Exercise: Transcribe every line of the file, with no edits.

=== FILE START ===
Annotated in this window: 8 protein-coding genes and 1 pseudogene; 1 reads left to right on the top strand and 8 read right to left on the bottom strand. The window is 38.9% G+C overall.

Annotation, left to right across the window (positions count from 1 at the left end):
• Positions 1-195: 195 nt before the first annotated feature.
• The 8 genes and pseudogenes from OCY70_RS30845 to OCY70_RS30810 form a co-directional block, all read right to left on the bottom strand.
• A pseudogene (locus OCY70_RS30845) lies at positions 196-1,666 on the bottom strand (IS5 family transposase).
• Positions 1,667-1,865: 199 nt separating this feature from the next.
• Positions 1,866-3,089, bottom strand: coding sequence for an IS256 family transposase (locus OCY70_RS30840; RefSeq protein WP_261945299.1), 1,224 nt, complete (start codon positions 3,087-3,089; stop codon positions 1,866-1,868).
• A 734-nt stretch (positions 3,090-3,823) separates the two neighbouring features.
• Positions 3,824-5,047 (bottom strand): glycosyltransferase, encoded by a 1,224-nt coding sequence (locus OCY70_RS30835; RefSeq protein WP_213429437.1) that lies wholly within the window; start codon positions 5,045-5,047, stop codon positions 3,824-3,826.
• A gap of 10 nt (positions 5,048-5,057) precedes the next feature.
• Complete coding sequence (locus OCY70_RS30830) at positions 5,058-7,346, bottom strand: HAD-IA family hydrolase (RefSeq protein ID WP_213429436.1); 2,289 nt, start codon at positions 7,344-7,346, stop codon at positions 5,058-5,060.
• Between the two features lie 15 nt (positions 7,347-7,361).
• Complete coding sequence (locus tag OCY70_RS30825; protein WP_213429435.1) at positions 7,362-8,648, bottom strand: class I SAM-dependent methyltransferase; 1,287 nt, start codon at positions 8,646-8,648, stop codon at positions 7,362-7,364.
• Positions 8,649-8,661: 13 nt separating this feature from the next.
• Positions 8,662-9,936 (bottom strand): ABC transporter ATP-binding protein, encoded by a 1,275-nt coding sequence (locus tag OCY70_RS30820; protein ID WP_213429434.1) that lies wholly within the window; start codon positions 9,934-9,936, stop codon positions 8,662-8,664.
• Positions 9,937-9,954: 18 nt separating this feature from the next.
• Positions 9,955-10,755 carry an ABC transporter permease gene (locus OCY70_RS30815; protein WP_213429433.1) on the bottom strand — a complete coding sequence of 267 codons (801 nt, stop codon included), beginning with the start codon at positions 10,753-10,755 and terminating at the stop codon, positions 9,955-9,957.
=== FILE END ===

Annotated in this window: 8 protein-coding genes and 1 pseudogene; 1 reads left to right on the top strand and 8 read right to left on the bottom strand. The window is 38.9% G+C overall.

Annotation, left to right across the window (positions count from 1 at the left end):
• Positions 1-195: 195 nt before the first annotated feature.
• The 8 genes and pseudogenes from OCY70_RS30845 to OCY70_RS30810 form a co-directional block, all read right to left on the bottom strand.
• A pseudogene (locus OCY70_RS30845) lies at positions 196-1,666 on the bottom strand (IS5 family transposase).
• Positions 1,667-1,865: 199 nt separating this feature from the next.
• Positions 1,866-3,089, bottom strand: coding sequence for an IS256 family transposase (locus OCY70_RS30840; RefSeq protein WP_261945299.1), 1,224 nt, complete (start codon positions 3,087-3,089; stop codon positions 1,866-1,868).
• A 734-nt stretch (positions 3,090-3,823) separates the two neighbouring features.
• Positions 3,824-5,047 (bottom strand): glycosyltransferase, encoded by a 1,224-nt coding sequence (locus OCY70_RS30835; RefSeq protein WP_213429437.1) that lies wholly within the window; start codon positions 5,045-5,047, stop codon positions 3,824-3,826.
• A gap of 10 nt (positions 5,048-5,057) precedes the next feature.
• Complete coding sequence (locus OCY70_RS30830) at positions 5,058-7,346, bottom strand: HAD-IA family hydrolase (RefSeq protein ID WP_213429436.1); 2,289 nt, start codon at positions 7,344-7,346, stop codon at positions 5,058-5,060.
• Between the two features lie 15 nt (positions 7,347-7,361).
• Complete coding sequence (locus tag OCY70_RS30825; protein WP_213429435.1) at positions 7,362-8,648, bottom strand: class I SAM-dependent methyltransferase; 1,287 nt, start codon at positions 8,646-8,648, stop codon at positions 7,362-7,364.
• Positions 8,649-8,661: 13 nt separating this feature from the next.
• Positions 8,662-9,936 (bottom strand): ABC transporter ATP-binding protein, encoded by a 1,275-nt coding sequence (locus tag OCY70_RS30820; protein ID WP_213429434.1) that lies wholly within the window; start codon positions 9,934-9,936, stop codon positions 8,662-8,664.
• Positions 9,937-9,954: 18 nt separating this feature from the next.
• Positions 9,955-10,755 carry an ABC transporter permease gene (locus OCY70_RS30815; protein WP_213429433.1) on the bottom strand — a complete coding sequence of 267 codons (801 nt, stop codon included), beginning with the start codon at positions 10,753-10,755 and terminating at the stop codon, positions 9,955-9,957.